• Relative degree of customization: No-code development platforms have all the tools and functionalities that the software vendor decided are needed for the creation of apps.
  • Target user: As becomes clear from the discussion above, no-code platforms are great for any member of an organization with a vision for innovation and improving processes. Low-code platforms are meant for building critical business apps. Therefore, it’s a great tool for software development professionals and DevOps teams seeking to decrease costs and development time.

Which should you choose?

While no-code is targeting ‘citizen developers’, low-code is often better suited for IT professionals. Whereas no-code development platforms allow virtually anyone to build basic applications, low-code platforms don’t offer the same ease of use. The tradeoff lies in the complexity of the app. Build an application through a no-code platform, and it will cover simple tasks and processes, and serve only front-end use cases. Low-code applications can be more complex, however do require more technical knowledge.

Low code is a great choice for organizations undertaking digital transformation, in order to be able to build business and consumer grade applications. No-code platforms on the other hand can be great to stimulate innovation within organizations, by giving any business stakeholder a tool to put new and innovative ideas into practice. However, it’s not always this black and white as the distinction between low-code and no-code platforms is starting to fade.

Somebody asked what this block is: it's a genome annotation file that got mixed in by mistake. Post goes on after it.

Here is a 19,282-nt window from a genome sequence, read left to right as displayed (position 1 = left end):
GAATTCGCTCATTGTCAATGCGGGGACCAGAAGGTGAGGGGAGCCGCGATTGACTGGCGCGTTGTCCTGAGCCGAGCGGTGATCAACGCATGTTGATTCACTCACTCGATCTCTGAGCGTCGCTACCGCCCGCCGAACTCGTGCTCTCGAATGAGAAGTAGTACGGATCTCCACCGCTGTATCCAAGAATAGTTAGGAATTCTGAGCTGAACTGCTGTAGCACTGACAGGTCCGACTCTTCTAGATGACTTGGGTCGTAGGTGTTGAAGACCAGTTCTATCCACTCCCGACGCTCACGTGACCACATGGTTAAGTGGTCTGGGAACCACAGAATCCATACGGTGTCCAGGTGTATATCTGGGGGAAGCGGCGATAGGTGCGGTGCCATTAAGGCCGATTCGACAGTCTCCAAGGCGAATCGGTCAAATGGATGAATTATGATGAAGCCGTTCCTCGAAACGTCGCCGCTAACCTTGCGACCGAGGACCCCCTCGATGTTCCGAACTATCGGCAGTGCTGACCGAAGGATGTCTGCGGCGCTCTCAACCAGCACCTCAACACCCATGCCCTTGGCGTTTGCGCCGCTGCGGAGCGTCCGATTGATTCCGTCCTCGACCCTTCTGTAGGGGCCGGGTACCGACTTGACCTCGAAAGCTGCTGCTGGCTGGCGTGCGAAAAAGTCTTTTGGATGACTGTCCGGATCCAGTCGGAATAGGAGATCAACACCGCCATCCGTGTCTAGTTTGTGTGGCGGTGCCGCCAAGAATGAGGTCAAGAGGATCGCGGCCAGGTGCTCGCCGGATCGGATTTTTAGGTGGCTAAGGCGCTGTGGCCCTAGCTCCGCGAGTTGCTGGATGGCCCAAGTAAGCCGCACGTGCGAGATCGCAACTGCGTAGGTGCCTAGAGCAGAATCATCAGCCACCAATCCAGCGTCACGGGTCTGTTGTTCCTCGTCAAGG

After all, no-code platforms are a type of low-code platform in which the customization through coding is replaced by pre-building most needed customization components. Therefore, when choosing the right development platform for your organization’s needs, be sure to know exactly who’s going to be working with it and what it will be used for.

Up Next

In a following post, we will tell you all about Be Informed as a low-code platform. Want to know more in the meantime? Contact us and we’ll be happy to show you how our platform can suit your development needs!